Slightly tamed nature
To a certain extent, gardens are a way of making ourselves at home within a place. This impulse is often expressed (at great expense) by demarcating boundaries and separating oneself from the surrounding context. In other cases, more subtle interventions are all that is required.
In the case of one extraordinary garden on the south coast of Wellington, subtlety is possibly the combined product of a deliberate approach and the leavening effect of the wild coastal conditions that hold sway here. Whatever the reason for its formation, the tension between its built parts (including shingle paths as well as the counter-intuitive presence of a birdbath and a classical urn upon a basic timber plinth) and the rhythmical, primarily native vegetation that melds with the surrounding landscape provides the garden with a peculiar, ambiguous character.
The lightweight, idiosyncratic manner in which it has been made, as well as scant regard for boundaries, reminded me of Derek Jarman’s famous garden at Dungeness, England – although the Wellington garden is a much more wild affair. The patterns formed within the planting appear like a gently-tweaked version of the natural vegetation that surrounds the historic bach (on the well-walked road to, and beyond, Red Rocks).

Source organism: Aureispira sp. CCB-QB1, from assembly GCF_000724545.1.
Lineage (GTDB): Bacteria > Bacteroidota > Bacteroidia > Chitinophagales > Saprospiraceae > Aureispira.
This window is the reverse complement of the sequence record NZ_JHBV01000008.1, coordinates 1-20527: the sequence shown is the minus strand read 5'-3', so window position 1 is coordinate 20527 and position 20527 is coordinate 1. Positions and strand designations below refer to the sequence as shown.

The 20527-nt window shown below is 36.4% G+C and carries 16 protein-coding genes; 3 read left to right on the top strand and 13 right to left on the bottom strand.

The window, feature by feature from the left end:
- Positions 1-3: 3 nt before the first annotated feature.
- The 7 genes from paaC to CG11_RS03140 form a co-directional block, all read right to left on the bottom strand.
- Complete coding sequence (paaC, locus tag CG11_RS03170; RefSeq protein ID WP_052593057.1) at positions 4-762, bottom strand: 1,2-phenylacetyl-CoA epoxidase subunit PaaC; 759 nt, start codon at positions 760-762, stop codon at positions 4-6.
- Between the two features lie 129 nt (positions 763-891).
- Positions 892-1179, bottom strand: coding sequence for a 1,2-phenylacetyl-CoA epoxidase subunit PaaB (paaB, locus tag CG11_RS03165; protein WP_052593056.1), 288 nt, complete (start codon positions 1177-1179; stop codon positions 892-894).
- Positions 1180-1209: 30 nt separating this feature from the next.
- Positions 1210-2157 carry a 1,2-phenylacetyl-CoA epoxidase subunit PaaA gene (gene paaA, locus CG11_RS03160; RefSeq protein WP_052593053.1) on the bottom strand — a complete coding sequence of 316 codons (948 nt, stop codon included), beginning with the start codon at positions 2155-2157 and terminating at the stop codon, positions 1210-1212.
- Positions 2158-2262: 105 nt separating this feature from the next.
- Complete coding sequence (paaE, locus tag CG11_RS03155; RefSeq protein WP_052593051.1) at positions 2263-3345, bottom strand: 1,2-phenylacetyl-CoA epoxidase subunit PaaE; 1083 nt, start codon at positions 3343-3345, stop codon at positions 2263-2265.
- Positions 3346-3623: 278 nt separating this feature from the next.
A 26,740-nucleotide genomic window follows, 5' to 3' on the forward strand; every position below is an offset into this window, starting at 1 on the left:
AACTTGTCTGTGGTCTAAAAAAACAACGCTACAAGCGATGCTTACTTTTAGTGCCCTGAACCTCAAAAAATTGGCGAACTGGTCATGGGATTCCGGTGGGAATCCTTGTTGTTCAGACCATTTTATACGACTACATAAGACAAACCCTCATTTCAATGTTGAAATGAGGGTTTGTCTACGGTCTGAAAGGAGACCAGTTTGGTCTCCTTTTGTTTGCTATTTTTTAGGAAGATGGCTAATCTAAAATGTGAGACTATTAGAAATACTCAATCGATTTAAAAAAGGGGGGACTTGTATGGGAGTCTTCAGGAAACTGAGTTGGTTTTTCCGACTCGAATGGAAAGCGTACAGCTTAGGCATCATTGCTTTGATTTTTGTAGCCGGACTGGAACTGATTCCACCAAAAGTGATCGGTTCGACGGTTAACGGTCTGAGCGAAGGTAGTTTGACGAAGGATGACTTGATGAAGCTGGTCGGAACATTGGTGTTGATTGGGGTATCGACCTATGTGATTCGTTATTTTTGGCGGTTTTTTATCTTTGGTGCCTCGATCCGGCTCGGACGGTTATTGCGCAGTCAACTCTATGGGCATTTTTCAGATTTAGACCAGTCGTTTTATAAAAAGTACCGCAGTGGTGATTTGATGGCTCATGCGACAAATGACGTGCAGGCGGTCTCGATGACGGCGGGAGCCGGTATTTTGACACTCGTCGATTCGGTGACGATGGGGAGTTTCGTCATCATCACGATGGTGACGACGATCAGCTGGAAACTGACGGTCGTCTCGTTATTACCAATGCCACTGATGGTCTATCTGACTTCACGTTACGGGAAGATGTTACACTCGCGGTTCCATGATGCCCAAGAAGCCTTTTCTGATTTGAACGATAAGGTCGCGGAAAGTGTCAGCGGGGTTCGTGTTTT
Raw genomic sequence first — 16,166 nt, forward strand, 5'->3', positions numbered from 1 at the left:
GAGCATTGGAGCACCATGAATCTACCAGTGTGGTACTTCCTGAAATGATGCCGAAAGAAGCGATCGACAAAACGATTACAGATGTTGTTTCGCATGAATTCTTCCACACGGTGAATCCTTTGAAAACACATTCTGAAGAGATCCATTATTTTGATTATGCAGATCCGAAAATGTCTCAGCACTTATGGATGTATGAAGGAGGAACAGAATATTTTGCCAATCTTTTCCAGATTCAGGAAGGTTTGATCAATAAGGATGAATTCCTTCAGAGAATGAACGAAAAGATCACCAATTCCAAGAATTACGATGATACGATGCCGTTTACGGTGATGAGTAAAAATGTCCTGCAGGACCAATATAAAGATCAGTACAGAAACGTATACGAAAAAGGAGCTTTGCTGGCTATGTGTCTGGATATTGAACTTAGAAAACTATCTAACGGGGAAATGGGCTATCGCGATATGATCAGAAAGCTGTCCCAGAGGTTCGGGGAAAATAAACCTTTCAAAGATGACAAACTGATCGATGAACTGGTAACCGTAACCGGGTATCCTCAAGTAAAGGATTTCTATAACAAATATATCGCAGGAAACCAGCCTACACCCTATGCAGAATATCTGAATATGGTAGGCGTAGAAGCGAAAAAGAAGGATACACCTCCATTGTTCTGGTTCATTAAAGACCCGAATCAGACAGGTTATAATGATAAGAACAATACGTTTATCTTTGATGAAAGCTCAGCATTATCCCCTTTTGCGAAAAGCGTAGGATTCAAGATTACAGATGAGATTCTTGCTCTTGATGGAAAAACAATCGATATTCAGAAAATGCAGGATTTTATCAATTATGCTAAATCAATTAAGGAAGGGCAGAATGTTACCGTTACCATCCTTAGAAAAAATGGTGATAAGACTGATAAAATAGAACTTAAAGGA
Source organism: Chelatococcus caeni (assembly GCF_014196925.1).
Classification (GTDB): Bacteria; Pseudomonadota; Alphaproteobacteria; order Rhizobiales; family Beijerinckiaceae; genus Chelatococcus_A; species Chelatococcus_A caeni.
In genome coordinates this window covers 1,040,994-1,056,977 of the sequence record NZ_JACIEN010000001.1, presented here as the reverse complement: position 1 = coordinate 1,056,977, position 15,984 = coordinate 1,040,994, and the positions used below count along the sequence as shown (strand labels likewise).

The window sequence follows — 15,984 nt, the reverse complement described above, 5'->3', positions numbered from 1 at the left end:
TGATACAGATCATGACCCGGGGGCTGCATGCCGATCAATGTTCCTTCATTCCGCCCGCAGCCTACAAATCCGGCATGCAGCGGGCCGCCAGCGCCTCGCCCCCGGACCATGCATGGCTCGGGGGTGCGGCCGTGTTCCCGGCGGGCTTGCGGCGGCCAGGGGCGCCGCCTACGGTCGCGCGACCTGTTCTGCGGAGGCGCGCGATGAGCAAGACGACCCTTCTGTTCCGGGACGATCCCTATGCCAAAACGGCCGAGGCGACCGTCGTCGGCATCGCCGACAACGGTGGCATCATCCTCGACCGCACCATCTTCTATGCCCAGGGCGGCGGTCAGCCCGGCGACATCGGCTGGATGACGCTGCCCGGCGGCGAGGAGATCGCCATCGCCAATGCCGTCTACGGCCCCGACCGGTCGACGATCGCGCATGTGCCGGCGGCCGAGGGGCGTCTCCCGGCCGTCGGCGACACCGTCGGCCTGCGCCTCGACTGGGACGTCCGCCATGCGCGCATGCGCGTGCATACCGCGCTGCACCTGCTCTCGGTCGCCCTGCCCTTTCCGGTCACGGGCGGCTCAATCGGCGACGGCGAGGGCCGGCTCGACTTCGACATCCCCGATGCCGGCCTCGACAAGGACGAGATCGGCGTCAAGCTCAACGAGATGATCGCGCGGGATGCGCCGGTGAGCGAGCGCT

On a botanical note, the day of our visit to this area was the first time that I had the opportunity to view the form of native Clematis that was formerly called Clematis hookeriana (and which is now included within C. forsteri). This relatively compact form twines through the protective structure of windsculpted shrubs (such as Coprosma propinqua) less than 50m from the garden pictured herein.
A straightforward response to crossing the nearby stream also caught my attention whilst moving on from this point, wherein a single plank has simply been bolted into rock on either side of the water.